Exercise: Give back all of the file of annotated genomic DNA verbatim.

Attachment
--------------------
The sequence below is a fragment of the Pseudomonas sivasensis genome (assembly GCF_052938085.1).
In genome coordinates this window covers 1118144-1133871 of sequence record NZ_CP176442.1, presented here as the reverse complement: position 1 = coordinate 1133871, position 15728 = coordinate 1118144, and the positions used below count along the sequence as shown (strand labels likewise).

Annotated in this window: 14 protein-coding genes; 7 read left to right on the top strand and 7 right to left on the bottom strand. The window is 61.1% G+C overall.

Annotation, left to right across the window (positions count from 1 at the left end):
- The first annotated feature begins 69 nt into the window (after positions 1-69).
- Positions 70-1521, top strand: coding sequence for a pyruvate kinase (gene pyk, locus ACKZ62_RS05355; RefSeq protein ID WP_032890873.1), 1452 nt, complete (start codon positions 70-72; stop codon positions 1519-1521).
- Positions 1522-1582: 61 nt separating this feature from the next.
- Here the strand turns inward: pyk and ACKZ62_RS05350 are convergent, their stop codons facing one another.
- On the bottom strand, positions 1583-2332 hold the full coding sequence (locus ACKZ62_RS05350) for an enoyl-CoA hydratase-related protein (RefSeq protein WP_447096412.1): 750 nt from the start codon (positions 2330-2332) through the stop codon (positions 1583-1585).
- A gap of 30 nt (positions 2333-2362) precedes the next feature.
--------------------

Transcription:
The sequence below is a fragment of the Pseudomonas sivasensis genome (assembly GCF_052938085.1).
In genome coordinates this window covers 1118144-1133871 of sequence record NZ_CP176442.1, presented here as the reverse complement: position 1 = coordinate 1133871, position 15728 = coordinate 1118144, and the positions used below count along the sequence as shown (strand labels likewise).

Annotated in this window: 14 protein-coding genes; 7 read left to right on the top strand and 7 right to left on the bottom strand. The window is 61.1% G+C overall.

Annotation, left to right across the window (positions count from 1 at the left end):
- The first annotated feature begins 69 nt into the window (after positions 1-69).
- Positions 70-1521, top strand: coding sequence for a pyruvate kinase (gene pyk, locus ACKZ62_RS05355; RefSeq protein ID WP_032890873.1), 1452 nt, complete (start codon positions 70-72; stop codon positions 1519-1521).
- Positions 1522-1582: 61 nt separating this feature from the next.
- Here the strand turns inward: pyk and ACKZ62_RS05350 are convergent, their stop codons facing one another.
- On the bottom strand, positions 1583-2332 hold the full coding sequence (locus ACKZ62_RS05350) for an enoyl-CoA hydratase-related protein (RefSeq protein WP_447096412.1): 750 nt from the start codon (positions 2330-2332) through the stop codon (positions 1583-1585).
- A gap of 30 nt (positions 2333-2362) precedes the next feature.